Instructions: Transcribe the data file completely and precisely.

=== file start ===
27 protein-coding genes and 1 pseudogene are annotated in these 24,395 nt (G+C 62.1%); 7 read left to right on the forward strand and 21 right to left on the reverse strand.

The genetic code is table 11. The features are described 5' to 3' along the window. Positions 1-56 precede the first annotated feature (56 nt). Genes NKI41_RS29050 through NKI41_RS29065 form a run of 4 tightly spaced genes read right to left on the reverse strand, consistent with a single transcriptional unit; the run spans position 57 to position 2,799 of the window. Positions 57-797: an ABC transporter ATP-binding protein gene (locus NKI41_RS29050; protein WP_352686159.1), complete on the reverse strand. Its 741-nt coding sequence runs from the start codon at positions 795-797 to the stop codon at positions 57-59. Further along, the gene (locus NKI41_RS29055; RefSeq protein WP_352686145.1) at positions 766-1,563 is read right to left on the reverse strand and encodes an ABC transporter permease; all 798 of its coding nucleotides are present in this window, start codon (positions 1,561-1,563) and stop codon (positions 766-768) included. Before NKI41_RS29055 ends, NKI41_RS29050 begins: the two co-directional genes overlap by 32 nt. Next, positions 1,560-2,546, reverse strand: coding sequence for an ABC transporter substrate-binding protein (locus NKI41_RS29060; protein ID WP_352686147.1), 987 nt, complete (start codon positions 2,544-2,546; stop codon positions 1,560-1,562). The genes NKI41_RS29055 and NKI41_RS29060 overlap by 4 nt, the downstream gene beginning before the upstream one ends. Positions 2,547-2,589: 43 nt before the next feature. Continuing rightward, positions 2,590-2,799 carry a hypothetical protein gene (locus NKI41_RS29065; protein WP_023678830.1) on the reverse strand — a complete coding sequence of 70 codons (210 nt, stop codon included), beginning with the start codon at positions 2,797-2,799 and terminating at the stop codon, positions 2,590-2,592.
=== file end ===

27 protein-coding genes and 1 pseudogene are annotated in these 24,395 nt (G+C 62.1%); 7 read left to right on the forward strand and 21 right to left on the reverse strand.

The genetic code is table 11. The features are described 5' to 3' along the window. Positions 1-56 precede the first annotated feature (56 nt). Genes NKI41_RS29050 through NKI41_RS29065 form a run of 4 tightly spaced genes read right to left on the reverse strand, consistent with a single transcriptional unit; the run spans position 57 to position 2,799 of the window. Positions 57-797: an ABC transporter ATP-binding protein gene (locus NKI41_RS29050; protein WP_352686159.1), complete on the reverse strand. Its 741-nt coding sequence runs from the start codon at positions 795-797 to the stop codon at positions 57-59. Further along, the gene (locus NKI41_RS29055; RefSeq protein WP_352686145.1) at positions 766-1,563 is read right to left on the reverse strand and encodes an ABC transporter permease; all 798 of its coding nucleotides are present in this window, start codon (positions 1,561-1,563) and stop codon (positions 766-768) included. Before NKI41_RS29055 ends, NKI41_RS29050 begins: the two co-directional genes overlap by 32 nt. Next, positions 1,560-2,546, reverse strand: coding sequence for an ABC transporter substrate-binding protein (locus NKI41_RS29060; protein ID WP_352686147.1), 987 nt, complete (start codon positions 2,544-2,546; stop codon positions 1,560-1,562). The genes NKI41_RS29055 and NKI41_RS29060 overlap by 4 nt, the downstream gene beginning before the upstream one ends. Positions 2,547-2,589: 43 nt before the next feature. Continuing rightward, positions 2,590-2,799 carry a hypothetical protein gene (locus NKI41_RS29065; protein WP_023678830.1) on the reverse strand — a complete coding sequence of 70 codons (210 nt, stop codon included), beginning with the start codon at positions 2,797-2,799 and terminating at the stop codon, positions 2,590-2,592.